Spanish cooking is filled with traditional favorites that are comprised of flavorful spices and decadent meats, fish, and cheeses. Many of the flavors are unique to Spain, but some are adopted from the surrounding countries, often centuries ago. Some flavors are more popular in certain regions of Spain than others, usually depending on the primary source of food in a given region. For example, the coastal areas focus more on fish and the agricultural areas focus more on vegetables.
The Central Plains of Spain is overwhelmingly dominated by lentils, beans, chickpeas, garlic, saffron and paprika. Spanish dried lentils, beans, and chickpeas are amazingly creamy and flavorful after they are cooked. Smoked paprika has a special color and an unforgettable flavor - it can be sweet, bittersweet, or hot. Saffron is expensive; but can be worth the price, as a little goes a long way. Saffron comes in threads that can be pulverized into a powder.
Spanish cooking based off of the ingredients from the Northern Coast of Spain focuses on fish, cheese, vegetables. The dishes are often hearty and very straightforward. Sometimes smoked pork and anchovies are used. Manchego cheese, made from the milk of the Manchego sheep, reigns supreme in Spanish cooking. It can be found at most upscale supermarkets.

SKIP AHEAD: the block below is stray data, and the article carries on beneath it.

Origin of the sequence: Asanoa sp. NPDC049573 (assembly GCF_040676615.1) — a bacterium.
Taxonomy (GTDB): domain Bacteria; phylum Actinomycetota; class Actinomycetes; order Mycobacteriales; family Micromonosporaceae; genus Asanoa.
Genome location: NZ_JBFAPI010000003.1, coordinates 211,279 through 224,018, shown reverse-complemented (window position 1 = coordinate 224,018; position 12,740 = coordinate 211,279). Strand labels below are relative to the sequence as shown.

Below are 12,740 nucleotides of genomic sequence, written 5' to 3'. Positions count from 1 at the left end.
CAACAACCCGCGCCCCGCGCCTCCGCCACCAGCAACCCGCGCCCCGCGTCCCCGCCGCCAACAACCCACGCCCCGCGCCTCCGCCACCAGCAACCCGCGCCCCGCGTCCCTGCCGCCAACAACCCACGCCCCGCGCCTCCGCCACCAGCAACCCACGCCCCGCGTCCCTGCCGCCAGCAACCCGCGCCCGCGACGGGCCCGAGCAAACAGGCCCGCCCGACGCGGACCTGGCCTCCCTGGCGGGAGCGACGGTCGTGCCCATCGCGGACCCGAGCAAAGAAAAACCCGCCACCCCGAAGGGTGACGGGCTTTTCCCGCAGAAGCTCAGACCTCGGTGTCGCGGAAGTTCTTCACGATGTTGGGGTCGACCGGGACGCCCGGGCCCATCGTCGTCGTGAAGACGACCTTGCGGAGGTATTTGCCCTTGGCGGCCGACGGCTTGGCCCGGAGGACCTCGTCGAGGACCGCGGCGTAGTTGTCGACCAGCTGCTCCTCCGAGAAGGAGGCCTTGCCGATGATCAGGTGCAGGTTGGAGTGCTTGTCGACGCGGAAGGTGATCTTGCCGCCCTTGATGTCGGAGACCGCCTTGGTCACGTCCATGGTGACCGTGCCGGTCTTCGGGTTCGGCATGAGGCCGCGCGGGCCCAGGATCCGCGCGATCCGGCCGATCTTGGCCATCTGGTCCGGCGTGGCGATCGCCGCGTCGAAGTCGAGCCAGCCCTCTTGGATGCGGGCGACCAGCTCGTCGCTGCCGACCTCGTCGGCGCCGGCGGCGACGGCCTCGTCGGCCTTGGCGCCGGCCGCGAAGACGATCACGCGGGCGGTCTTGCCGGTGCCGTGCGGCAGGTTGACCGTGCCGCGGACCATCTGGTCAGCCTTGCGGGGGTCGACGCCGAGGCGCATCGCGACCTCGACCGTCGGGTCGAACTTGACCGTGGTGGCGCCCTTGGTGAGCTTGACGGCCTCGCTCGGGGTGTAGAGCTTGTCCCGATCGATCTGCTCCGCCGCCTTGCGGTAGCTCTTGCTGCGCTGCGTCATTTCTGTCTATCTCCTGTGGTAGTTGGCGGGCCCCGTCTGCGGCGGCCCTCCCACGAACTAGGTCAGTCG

Anchovies are a kind of fish that are usually cured in salt. However, if they are too salty, they can be soaked in milk for about half an hour, then rinsed and soaked in olive oil. Milder, white Spanish anchovies are cured in vinegar instead of salt – they too have a remarkable taste. Spanish anchovies can be found at upscale supermarkets in the United States.
Spanish cooking from the Mediterranean region is a romantic blend of flavors. The food from this area blends Arabic, Italian, and Roman flavors. Dishes range from robust seafood casseroles with honey, dried fruit and sometimes chocolate to filling stews that have a sweet flair to them. Rice dishes are quite popular, paella being one of the most famous. Almonds, peppers, and salted tuna are frequently used, as well.
Marcona almonds, grown along the coast of Spain, are used in everything from desserts to tapas. They are famous for their flat, round shape and crunchy texture. These almonds have an extreme nuttiness that people find irresistible. Bell peppers should be fleshy and colored deeply. In fact, the redder the pepper is, the sweeter the flavor. Spanish canned tuna is delicate and flaky – much better in quality than common canned tuna.
Spanish cooking in the South of Spain encompasses Spanish cured hams, olive oil, and spices, such as cumin. Sherry is also commonly used. Bottle sherry can be fino – dry and delicate. It can also have a salty tang, a sweet flavor, or even a creamy texture. The type of grapes, where the grapes were grown, and the sherry-making process all factor into the flavor of the sherry.